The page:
Eataly Toronto is partnering with Cocchi, bartenders’ beloved makers of Italian vermouths, for a limited-time bar takeover.  From June 1 to August 31, La Piazza di Eataly’s bar will be Bar Cocchi.  The spotlight is fully on this northern Italian line of vermouths.  Pull up a bar stool, or reserve a table, and discover the essential part of Italian culture that is aperitivo.

Bar Cocchi is offering tastings, cocktails and exclusive classes to help us get to know the world of Cocchi apperitivo.  (It’s pronounced koh-ki.)  I had a chance to sample a few of the cocktails on the Bar Cocchi menu, and I’m here to tell you, they are not to be missed.  These cocktails offered me a whole new avenue of exploration, and a world of new tastes.  Summer is an especially great time to try these refreshing drinks.  And if you like what you taste, you can buy bottles right on the spot.  I bought a bottle of Cocchi Aperitivo Americano on my way out, and it has been on heavy rotation in the summer drinks offerings.

What is Vermouth?

If, like me, you thought that vermouth only played the supporting role in cocktails, you’re in for a wonderful surprise.  But let’s begin at the beginning.  What is vermouth?

Vermouth is a fortified wine.  It can be red or white, dry or sweet.  Dry white vermouth goes into a martini.  Sweet red vermouth into a Negroni.  This is how I’ve known them, as supporting players.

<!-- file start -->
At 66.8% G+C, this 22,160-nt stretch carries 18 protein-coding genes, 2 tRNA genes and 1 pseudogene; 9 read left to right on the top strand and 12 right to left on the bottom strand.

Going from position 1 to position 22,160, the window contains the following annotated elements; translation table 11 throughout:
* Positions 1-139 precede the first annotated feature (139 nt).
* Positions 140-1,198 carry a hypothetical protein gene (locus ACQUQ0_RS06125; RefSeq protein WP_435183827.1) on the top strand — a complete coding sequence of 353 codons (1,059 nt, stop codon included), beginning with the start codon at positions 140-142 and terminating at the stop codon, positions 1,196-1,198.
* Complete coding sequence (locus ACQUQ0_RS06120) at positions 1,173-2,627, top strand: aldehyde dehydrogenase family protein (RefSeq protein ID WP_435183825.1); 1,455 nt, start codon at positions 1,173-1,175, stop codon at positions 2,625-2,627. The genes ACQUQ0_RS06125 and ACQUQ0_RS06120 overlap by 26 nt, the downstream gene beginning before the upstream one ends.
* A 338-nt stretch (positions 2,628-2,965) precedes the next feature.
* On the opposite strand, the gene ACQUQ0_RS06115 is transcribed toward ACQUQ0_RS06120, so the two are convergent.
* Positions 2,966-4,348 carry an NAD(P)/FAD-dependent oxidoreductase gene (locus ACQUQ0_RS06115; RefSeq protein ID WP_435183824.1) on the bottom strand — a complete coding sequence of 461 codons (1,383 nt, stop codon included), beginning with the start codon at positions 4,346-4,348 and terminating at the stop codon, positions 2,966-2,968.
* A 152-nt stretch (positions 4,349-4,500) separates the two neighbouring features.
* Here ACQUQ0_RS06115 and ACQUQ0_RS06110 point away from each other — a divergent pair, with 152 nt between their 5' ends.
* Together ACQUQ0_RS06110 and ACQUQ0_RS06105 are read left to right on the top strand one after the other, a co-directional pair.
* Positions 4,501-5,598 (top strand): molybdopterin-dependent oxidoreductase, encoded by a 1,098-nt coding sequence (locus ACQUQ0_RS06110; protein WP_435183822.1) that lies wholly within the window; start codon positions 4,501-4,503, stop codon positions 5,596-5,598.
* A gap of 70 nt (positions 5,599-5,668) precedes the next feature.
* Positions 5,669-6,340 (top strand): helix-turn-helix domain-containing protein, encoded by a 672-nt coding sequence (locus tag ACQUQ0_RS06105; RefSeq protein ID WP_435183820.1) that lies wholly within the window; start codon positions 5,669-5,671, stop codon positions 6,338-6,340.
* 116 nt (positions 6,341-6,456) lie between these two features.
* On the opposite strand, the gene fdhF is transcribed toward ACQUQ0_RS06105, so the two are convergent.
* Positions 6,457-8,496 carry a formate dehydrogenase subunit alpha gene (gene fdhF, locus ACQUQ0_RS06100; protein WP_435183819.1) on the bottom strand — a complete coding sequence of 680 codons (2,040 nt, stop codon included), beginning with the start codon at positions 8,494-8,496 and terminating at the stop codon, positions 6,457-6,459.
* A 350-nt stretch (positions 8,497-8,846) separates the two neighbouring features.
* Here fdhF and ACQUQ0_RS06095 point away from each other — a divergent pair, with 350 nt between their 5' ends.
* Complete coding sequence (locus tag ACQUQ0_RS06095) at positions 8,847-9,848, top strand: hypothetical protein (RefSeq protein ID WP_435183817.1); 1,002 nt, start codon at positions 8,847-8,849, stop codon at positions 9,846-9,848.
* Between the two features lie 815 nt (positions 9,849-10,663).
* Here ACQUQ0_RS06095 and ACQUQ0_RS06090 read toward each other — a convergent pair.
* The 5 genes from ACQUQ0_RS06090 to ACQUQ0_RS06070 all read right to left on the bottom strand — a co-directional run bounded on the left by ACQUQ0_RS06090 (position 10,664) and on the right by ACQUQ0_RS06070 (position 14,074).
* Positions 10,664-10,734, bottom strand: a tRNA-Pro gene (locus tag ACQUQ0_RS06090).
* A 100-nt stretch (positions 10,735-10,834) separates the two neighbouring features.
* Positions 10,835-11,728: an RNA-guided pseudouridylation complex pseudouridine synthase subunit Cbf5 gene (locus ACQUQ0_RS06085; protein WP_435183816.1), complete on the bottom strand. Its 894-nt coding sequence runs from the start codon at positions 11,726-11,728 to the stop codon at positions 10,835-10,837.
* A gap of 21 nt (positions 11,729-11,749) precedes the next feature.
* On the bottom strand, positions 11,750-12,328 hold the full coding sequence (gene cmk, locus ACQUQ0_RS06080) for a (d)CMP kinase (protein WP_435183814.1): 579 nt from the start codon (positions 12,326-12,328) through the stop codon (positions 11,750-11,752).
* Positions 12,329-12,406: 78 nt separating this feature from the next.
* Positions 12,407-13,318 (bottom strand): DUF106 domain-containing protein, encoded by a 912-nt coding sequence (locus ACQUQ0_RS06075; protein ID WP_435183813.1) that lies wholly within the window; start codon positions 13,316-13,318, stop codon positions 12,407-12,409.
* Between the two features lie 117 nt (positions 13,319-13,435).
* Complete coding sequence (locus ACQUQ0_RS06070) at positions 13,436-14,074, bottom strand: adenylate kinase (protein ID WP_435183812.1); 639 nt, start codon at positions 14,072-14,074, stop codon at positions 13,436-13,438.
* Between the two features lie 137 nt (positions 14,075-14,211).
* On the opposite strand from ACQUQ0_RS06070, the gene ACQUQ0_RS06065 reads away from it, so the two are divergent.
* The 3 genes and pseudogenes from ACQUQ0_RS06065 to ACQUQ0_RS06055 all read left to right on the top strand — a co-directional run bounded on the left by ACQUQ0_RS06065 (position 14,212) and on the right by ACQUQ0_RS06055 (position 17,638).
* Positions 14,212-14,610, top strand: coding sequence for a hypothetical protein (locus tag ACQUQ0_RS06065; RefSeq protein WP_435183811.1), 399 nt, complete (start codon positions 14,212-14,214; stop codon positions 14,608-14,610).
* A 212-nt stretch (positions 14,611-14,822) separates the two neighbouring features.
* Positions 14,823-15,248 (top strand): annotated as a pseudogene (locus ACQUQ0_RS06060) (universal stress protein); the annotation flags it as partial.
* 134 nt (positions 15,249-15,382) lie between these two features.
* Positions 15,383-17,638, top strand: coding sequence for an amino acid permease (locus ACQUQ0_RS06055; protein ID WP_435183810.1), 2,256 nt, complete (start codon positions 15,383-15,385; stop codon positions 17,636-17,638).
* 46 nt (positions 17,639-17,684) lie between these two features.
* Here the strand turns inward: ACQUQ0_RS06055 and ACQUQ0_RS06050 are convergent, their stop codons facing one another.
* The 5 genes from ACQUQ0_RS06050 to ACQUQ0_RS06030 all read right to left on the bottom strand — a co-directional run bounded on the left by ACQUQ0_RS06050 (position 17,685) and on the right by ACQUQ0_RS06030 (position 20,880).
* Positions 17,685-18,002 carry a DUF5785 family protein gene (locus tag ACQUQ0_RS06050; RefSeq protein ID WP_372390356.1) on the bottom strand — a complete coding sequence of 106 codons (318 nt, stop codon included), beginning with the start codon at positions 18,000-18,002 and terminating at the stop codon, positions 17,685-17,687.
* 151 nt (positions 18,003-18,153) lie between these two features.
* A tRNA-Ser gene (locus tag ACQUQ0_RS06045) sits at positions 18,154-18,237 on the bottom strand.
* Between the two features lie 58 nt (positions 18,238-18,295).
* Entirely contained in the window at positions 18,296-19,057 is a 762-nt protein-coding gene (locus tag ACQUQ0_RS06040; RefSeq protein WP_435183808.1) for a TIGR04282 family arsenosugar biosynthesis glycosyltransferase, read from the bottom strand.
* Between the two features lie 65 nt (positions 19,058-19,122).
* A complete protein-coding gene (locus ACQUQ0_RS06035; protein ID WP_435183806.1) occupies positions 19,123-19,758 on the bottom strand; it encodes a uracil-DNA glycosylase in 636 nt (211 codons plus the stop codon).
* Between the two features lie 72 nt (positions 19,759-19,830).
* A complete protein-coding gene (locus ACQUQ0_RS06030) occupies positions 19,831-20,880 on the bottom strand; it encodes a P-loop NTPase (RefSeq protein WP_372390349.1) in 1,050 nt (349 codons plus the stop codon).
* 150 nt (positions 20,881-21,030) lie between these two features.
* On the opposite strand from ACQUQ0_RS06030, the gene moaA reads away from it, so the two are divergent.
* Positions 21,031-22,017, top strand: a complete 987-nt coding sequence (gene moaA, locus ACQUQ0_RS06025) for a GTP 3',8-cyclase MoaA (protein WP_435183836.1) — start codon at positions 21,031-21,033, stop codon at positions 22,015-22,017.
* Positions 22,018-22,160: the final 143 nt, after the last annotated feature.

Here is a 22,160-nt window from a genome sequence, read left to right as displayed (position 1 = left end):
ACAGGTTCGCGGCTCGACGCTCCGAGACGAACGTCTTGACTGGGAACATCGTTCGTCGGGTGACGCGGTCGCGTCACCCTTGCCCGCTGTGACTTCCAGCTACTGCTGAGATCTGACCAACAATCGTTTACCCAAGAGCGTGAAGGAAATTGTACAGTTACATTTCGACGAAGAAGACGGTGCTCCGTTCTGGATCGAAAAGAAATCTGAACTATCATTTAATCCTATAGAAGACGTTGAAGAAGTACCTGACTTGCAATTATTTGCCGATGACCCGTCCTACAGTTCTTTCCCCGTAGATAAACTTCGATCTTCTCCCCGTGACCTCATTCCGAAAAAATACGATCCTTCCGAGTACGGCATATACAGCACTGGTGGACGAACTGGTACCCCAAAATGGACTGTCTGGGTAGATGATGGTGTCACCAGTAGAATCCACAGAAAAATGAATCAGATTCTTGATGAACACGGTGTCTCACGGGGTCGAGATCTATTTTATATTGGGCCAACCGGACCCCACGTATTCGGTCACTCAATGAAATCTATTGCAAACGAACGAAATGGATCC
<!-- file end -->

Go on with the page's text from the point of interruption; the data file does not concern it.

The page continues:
What Bar Cocchi helps to highlight is the complexity of the vermouths in their own right.  The wine is fortified with a spirit and aromatised with botanicals: roots, barks, flowers, seeds, barks and spices.  There are infinite possibilities for flavour profiles with these variables, and for 130 years the family Cocchi has been crafting its line of this classic aspect of Italian drinking culture.

Cocchi History and Character

Beginning in the early 20th century, Cocchi founder Giulio Cocchi sought to create spaces across Italy’s Piedmonte region for people to taste his original recipe Barolo Chinato, Americano aperitif, Vermouth, and more. These spaces were dubbed “Bar Cocchi.”

Coming as they do from the northern part of Italy, Cocchi vermouths have less of the citrus character of their southern counterparts.  They are more herbal, earthy and of the forest.

Of the several in the line currently featured at Eataly, highlights for me were the Aperitivo Americano, a floral and sweet white vermouth, and Barolo Chinato, a wonderfully earthy and rich red vermouth.

You can read about the whole line here.

Cocchi Cocktails

Bar Cocchi Cocktails

Bar Cocchi Cocktails

I really enjoyed tasting the vermouths on their own, deliberating on their characteristics and contrasting their flavours, and I recommend doing a tasting.

Having tasted them individually, I was all the more aware of how the vermouths come alive and their facets are highlighted in the well-balanced cocktail menu.  Vermouth is the hero ingredient in these drinks.  I highly recommend the Negroni and the Fico Acido, a summery delight made with Cocchi Vino Chinato and a house made fig syrup.

(And of course, there is a full Negroni menu next door at Trattoria Milano that we reviewed here.)

Cheers to summer, to new flavours and to adding to our cocktail repertoires!